The ’80s was a time where anything was possible. Computers were still a huge unknown to the world — much less the Internet which was something only used in its infancy by an elite few — imagination was still key. Phones were bigger, fashion was insane, and many of the problems that seem to plague our world today were more commonly seen in action films than they were in the news.
But when there was a problem, there’s one man who we knew would be able to find a solution no matter what.
His name? MacGyver.
In all seriousness, I’m not joking all that much here. There IS a lesson that we can learn from an 80s TV hero — no matter what situation he was in, MacGyver would be able to use what seemed to be a random assortment of items around him to make an escape device, as unbelievable as the combinations might be.
For example, in the first episode alone, he manages to:
- Disarm a missile with a paper clip;
- Raise a fallen I-beam with a knotted fire hose filled with water; and
- Stop a sulfuric acid leak with milk chocolate bars
To see a full list of just how unbelievable it could get, I suggest you click here: https://www.macgyveronline.com/pages/macgyverisms.html
But like I said, there’s a lesson to be learned:
For most of us children of the developed world, it’s physically impossible for us to carry everything we own with us all of the time — and why would we want to? All of our gadgets, clothes, tools and accessories may fit in the back seat of a car — but what good is that to you in the middle of a meeting? When you’re in a restaurant on a first date? Or — in a worse scenario — if your car happens to get stolen? It’s just impractical.
Which is why we need to make the most of whatever tools happen to be with us at any particular time.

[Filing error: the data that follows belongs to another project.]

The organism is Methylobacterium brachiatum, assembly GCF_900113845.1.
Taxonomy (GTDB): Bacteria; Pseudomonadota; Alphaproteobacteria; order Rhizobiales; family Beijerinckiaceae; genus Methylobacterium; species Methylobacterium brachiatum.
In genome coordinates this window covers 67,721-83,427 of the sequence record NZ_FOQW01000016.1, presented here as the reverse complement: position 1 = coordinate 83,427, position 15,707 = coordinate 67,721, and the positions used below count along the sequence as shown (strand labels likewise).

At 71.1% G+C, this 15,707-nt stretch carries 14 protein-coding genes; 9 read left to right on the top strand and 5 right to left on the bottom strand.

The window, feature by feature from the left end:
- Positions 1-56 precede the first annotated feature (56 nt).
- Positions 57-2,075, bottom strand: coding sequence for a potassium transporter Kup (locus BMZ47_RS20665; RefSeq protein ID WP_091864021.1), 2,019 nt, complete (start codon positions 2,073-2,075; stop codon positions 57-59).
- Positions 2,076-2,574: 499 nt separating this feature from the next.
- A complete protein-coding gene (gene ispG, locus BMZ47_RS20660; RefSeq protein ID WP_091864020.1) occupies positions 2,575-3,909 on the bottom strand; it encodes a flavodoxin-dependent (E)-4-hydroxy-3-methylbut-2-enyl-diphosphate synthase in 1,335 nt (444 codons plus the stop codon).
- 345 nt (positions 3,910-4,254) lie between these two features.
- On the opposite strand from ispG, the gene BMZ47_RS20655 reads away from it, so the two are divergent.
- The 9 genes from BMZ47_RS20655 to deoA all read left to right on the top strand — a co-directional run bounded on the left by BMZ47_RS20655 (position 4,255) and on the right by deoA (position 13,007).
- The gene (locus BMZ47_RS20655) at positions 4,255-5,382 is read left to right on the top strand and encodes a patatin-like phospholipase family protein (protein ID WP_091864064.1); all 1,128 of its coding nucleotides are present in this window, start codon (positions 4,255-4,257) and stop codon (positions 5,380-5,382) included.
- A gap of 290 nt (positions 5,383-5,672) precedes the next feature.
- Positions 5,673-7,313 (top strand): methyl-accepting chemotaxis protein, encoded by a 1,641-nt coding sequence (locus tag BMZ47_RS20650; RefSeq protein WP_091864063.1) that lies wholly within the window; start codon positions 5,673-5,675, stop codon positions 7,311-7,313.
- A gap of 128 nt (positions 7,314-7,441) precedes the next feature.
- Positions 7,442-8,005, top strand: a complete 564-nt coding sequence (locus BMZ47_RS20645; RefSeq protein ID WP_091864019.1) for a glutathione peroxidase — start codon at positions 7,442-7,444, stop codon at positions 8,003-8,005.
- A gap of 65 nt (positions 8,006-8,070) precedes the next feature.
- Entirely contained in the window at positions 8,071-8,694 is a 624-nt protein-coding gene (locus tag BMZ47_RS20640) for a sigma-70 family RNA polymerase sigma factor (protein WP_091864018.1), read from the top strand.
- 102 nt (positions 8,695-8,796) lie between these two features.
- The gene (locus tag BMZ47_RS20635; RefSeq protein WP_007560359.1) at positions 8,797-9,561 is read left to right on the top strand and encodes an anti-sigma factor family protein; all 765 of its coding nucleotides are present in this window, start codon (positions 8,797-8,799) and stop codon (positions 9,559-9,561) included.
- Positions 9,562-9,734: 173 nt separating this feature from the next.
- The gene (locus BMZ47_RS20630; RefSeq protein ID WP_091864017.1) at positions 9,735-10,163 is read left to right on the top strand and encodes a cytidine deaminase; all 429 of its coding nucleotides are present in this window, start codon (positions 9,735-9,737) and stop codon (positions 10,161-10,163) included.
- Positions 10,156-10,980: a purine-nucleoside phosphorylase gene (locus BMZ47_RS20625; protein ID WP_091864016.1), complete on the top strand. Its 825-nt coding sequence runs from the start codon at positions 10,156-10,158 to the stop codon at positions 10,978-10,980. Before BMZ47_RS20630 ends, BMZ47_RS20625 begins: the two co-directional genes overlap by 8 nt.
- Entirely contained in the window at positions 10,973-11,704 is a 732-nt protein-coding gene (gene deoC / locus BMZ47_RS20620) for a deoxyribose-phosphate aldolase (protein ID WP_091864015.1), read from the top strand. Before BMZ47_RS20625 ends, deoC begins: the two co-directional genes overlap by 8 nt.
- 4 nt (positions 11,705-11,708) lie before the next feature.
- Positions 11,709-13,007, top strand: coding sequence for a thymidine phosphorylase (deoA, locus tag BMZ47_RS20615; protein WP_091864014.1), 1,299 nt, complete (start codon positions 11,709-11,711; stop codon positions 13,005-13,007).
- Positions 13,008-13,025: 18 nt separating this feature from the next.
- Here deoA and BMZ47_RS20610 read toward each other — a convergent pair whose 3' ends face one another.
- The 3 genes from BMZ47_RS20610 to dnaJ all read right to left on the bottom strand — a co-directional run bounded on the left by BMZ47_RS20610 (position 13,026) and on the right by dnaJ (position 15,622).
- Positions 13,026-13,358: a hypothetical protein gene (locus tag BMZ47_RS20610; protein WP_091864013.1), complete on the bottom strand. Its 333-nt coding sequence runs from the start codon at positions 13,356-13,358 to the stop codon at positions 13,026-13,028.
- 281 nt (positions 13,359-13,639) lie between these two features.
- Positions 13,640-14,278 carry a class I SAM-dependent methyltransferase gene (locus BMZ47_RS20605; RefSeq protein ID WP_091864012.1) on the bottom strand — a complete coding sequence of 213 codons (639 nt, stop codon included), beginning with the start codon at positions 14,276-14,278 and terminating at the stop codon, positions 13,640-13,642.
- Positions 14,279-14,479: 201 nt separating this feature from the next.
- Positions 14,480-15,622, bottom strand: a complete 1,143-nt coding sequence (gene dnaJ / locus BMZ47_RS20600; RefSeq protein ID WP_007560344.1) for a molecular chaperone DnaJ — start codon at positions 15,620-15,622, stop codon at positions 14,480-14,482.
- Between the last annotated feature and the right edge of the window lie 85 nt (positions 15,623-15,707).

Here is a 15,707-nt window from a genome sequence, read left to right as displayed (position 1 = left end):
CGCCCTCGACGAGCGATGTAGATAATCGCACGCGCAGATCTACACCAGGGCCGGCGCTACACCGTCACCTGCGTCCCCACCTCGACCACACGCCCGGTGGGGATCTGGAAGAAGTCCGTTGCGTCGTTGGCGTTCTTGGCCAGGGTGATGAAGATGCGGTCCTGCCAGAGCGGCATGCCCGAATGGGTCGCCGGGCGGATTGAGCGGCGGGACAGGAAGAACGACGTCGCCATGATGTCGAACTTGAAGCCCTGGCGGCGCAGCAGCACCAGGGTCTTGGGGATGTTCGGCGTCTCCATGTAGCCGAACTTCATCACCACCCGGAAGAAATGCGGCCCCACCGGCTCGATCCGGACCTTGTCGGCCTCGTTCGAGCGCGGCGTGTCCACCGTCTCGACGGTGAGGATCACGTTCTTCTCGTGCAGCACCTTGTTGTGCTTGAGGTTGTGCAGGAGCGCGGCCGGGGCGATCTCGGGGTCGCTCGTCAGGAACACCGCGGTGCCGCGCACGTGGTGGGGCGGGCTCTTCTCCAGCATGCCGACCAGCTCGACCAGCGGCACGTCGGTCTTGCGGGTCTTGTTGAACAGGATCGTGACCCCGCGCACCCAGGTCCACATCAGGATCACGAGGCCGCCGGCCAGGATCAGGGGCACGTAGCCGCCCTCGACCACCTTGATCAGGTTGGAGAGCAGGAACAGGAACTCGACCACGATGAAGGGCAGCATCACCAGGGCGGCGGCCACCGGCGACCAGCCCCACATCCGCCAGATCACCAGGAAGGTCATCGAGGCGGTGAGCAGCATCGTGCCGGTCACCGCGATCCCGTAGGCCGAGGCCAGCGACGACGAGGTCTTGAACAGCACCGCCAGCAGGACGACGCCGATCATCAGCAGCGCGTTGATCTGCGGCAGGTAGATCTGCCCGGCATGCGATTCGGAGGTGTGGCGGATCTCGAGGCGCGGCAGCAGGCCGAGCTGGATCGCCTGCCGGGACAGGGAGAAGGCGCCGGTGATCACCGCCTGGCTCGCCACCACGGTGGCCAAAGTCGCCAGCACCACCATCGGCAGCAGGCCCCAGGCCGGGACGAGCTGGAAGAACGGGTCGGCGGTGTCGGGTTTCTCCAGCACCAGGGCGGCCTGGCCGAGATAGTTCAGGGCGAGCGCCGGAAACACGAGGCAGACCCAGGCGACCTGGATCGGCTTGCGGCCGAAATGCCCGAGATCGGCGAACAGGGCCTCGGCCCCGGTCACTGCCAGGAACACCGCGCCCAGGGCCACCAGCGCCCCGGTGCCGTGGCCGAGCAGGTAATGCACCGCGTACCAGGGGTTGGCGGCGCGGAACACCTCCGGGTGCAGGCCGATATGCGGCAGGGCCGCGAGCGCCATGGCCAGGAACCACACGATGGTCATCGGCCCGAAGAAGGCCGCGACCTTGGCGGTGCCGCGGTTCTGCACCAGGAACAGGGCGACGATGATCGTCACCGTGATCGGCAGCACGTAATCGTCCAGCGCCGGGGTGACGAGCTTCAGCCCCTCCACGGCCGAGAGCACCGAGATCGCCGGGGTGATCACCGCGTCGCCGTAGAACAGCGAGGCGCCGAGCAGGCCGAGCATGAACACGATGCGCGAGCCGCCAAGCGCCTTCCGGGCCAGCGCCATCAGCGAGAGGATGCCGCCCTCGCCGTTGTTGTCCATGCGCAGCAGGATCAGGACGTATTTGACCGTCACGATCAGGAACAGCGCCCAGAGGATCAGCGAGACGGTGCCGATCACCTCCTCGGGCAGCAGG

Things are way different now than they were in the past. Our phones are no longer just phones. Where we would once need to carry a bag full of tools, they can be simplified into a series of handheld devices. While the camera on an iPhone is light-years away from the complexity of an SLR camera, and a combination of YouTube and Wikipedia is no replacement for real-life experiences, we’re a lot closer to carrying just about everything we might need in a typical day in our pants pockets or purses.
I should know — throughout time I’ve probably had every gadget you can think of, from laptops to camera,s, graphing calculators to dusty encyclopedia sets — but I soon found that a lot of it was simply overkill for most life situations — everything in life can only be so convenient or be so useful.
I guess the lesson here is to really consider how serious you’re going to get about something before you start investing in it to get better equipment. Will you ever drive fast enough to warrant getting really high-end parts for your car? Do you really need the top-of-the-line laptop when all you’re going to do is surf the Internet and write essays?
You might think that getting faster, shinier and more powerful tools will solve your problems, but oftentimes, the best tool is the one you have with you right now.
–Casey E. Palmer